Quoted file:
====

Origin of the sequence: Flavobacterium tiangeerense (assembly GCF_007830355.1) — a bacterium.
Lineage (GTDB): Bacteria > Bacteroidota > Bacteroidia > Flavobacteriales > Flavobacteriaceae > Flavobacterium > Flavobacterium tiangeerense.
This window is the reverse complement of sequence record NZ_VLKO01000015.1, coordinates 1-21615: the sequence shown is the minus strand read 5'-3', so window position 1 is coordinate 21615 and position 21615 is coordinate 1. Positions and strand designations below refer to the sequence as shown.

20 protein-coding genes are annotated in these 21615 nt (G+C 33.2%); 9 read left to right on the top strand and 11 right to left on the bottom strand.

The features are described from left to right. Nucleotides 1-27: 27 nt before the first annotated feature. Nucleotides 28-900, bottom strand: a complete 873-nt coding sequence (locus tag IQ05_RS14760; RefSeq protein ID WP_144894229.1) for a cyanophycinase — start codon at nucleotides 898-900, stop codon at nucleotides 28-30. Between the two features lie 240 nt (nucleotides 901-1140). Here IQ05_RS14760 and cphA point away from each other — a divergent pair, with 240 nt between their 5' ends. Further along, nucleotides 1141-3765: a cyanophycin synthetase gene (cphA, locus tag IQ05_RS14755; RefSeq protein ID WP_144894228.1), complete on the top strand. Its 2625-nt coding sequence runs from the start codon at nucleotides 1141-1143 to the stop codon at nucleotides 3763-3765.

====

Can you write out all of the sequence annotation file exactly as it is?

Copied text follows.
Origin of the sequence: Flavobacterium tiangeerense (assembly GCF_007830355.1) — a bacterium.
Lineage (GTDB): Bacteria > Bacteroidota > Bacteroidia > Flavobacteriales > Flavobacteriaceae > Flavobacterium > Flavobacterium tiangeerense.
This window is the reverse complement of sequence record NZ_VLKO01000015.1, coordinates 1-21615: the sequence shown is the minus strand read 5'-3', so window position 1 is coordinate 21615 and position 21615 is coordinate 1. Positions and strand designations below refer to the sequence as shown.

20 protein-coding genes are annotated in these 21615 nt (G+C 33.2%); 9 read left to right on the top strand and 11 right to left on the bottom strand.

The features are described from left to right. Nucleotides 1-27: 27 nt before the first annotated feature. Nucleotides 28-900, bottom strand: a complete 873-nt coding sequence (locus tag IQ05_RS14760; RefSeq protein ID WP_144894229.1) for a cyanophycinase — start codon at nucleotides 898-900, stop codon at nucleotides 28-30. Between the two features lie 240 nt (nucleotides 901-1140). Here IQ05_RS14760 and cphA point away from each other — a divergent pair, with 240 nt between their 5' ends. Further along, nucleotides 1141-3765: a cyanophycin synthetase gene (cphA, locus tag IQ05_RS14755; RefSeq protein ID WP_144894228.1), complete on the top strand. Its 2625-nt coding sequence runs from the start codon at nucleotides 1141-1143 to the stop codon at nucleotides 3763-3765.